A wait-and-return dispatch is a round-trip transport in which the assigned crew remains at the destination with the patient, and then brings him or her back to the origin. The crew is NOT free to run another call in-between the outbound trip and the return trip.

These are the icons for wait-and-return dispatches:

outbound Outbound
outbound emergent Outbound emergent
return Return

Benefits of Using Wait-and-Return

AngelTrack automates some aspects of wait-and-return dispatches, making the dispatcher's job easier:

Automatic creation of return trip

There is no need to book or maintain a return-trip record; the return-trip record is created automatically (if needed) when the dispatcher closes out the outbound-trip record.

Automatic assignment of return trip

There is no need to assign the return-trip to the crew; it will be assigned automatically -- and the crew marked on-scene -- when the dispatcher closes out the outbound-trip record.

Automatic synchronization of leg times

The leg times are automatically synchronized between the outbound-trip and the return-trip records. If (for example) the crew spends 55 minutes at the destination waiting for the patient, then the outbound-trip's followup data will show 55 minutes at destination, and the return-trip's record will show 55 minutes on-scene.

For these reasons, you should use wait-and-return dispatches -- rather than round-trip dispatches -- whenever a crew will be remaining with the patient during his or her stay at the destination.

"Trip Flip"

During a wait-and-return transport, the crew remains at the destination with the patient, waiting for the invitation to transport him or her back home. When that time comes, the crew notifies Dispatch that they are ready for the return trip by clicking the crew-progress button on their mobile device, which marks the crew back in service. Once that button is clicked, AngelTrack shows the Dispatcher that the wait-and-return dispatch is "awaiting trip flip".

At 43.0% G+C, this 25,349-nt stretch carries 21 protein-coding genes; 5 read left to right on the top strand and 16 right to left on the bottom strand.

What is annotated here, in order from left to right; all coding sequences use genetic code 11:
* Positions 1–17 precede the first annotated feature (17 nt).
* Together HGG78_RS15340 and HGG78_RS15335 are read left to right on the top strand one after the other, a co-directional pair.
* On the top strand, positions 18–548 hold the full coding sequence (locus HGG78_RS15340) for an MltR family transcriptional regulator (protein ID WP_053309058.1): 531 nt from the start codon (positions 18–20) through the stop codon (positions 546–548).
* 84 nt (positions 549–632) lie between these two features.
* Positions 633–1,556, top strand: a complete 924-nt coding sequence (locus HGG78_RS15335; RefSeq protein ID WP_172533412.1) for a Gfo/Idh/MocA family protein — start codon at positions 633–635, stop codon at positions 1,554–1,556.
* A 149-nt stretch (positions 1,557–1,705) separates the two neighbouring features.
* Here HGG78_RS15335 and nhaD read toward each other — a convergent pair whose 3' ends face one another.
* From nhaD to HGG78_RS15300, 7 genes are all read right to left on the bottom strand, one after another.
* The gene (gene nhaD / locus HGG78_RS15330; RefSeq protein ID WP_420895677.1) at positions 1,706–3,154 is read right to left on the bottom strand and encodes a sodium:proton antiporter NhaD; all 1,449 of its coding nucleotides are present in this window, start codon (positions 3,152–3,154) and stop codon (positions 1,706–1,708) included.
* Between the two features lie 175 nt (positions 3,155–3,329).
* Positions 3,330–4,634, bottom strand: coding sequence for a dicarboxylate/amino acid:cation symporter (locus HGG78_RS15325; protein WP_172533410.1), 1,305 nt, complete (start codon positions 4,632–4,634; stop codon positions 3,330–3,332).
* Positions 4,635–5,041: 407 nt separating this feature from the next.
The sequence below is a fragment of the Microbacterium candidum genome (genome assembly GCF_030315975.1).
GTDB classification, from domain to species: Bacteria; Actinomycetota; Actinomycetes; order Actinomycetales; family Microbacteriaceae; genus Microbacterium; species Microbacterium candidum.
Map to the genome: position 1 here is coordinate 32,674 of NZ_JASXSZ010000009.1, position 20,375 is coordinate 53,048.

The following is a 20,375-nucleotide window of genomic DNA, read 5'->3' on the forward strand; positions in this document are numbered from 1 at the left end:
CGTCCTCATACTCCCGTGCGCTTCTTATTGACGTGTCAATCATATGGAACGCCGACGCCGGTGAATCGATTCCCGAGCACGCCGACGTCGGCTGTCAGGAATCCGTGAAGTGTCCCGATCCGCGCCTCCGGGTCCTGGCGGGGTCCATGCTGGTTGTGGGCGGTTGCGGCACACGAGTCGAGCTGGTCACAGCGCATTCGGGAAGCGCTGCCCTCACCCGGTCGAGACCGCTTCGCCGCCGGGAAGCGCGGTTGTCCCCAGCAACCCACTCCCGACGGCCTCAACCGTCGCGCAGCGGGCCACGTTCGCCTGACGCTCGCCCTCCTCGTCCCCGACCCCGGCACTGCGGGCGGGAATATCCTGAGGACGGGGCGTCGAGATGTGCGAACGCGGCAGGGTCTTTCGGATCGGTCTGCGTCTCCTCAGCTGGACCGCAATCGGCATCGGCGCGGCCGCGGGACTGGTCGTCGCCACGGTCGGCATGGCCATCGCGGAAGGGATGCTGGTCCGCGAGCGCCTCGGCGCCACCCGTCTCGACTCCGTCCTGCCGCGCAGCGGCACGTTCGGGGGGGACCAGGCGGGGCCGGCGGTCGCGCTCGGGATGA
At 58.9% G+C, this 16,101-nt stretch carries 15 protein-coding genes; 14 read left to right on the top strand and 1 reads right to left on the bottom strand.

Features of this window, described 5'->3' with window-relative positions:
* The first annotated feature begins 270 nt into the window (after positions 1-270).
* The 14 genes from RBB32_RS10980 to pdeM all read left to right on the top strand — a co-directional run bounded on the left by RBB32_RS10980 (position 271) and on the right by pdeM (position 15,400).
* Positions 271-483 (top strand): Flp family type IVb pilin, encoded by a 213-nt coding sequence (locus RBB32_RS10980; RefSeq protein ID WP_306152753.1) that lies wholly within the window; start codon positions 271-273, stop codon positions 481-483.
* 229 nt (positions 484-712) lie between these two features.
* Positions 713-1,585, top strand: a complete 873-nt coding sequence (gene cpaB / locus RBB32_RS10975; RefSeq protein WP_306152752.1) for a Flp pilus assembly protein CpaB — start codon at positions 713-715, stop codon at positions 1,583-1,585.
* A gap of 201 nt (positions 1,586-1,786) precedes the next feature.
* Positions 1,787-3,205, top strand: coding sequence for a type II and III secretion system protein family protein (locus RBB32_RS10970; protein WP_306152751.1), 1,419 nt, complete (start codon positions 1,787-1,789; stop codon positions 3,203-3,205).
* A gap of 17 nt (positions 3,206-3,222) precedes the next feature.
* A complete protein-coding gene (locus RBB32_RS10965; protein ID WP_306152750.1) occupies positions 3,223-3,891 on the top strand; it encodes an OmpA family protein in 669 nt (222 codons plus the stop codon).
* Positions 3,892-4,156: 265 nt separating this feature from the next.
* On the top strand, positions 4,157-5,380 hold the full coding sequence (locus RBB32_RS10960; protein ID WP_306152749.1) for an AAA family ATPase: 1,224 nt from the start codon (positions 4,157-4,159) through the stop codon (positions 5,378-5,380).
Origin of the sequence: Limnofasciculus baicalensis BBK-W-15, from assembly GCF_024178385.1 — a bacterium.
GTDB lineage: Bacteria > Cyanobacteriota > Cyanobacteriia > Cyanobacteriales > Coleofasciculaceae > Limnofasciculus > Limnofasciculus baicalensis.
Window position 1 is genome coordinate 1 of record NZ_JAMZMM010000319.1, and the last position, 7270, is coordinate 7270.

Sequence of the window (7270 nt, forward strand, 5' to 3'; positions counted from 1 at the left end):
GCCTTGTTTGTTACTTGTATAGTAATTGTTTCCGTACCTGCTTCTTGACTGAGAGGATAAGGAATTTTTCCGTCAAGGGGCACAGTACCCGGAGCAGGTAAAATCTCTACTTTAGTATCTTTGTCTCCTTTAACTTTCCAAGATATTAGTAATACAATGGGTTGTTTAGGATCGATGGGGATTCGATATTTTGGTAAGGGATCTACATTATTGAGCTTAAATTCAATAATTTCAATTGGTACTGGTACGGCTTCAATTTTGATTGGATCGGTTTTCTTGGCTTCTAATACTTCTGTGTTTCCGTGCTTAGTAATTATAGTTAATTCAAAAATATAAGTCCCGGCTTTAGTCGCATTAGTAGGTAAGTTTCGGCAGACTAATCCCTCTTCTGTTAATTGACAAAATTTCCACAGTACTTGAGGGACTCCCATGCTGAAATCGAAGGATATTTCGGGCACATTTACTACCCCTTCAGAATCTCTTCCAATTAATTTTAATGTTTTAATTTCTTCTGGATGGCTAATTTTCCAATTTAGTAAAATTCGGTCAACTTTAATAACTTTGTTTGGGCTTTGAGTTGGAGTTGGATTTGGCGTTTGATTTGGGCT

At that point, the Dispatcher need only click the As ordered button on the dispatch board. AngelTrack closes the outbound leg dispatch, assigns the return leg dispatch to the same shift, and marks the crew on-scene.

When the return transport begins, the crew simply clicks the crew-progress button again, to mark themselves 'transporting'. AngelTrack takes care of everything else automatically.

Because of the possibility of billing for time spent waiting with the patient, AngelTrack synchronizes the outbound leg's "minutes spent at destination" with the return leg's "minutes spent on-scene", because those two fields represent the same time interval:

  10:00 am 10:15 am 10:30 am 10:45 am 11:00 am 11:15 am
Outbound Enroute On-scene Transporting At destination    
Return     Enroute On-scene Transporting At destination

Therefore, it does not matter when the Dispatcher performs the trip-flip: the time interval between arriving at destination and transporting back home will always be correctly recorded in both of the dispatches. In the example shown above, both time intervals -- the outbound trip's time spent at destination, and the return trip's time spent on scene -- will be synchronized as beginning at 10:45am and ending at 11:00am.

Late Designation of Wait-and-Return

You can turn a normal round-trip pair of dispatches into a wait-and-return any time you wish. AngelTrack's automatic wait-and-return features will then apply to it.

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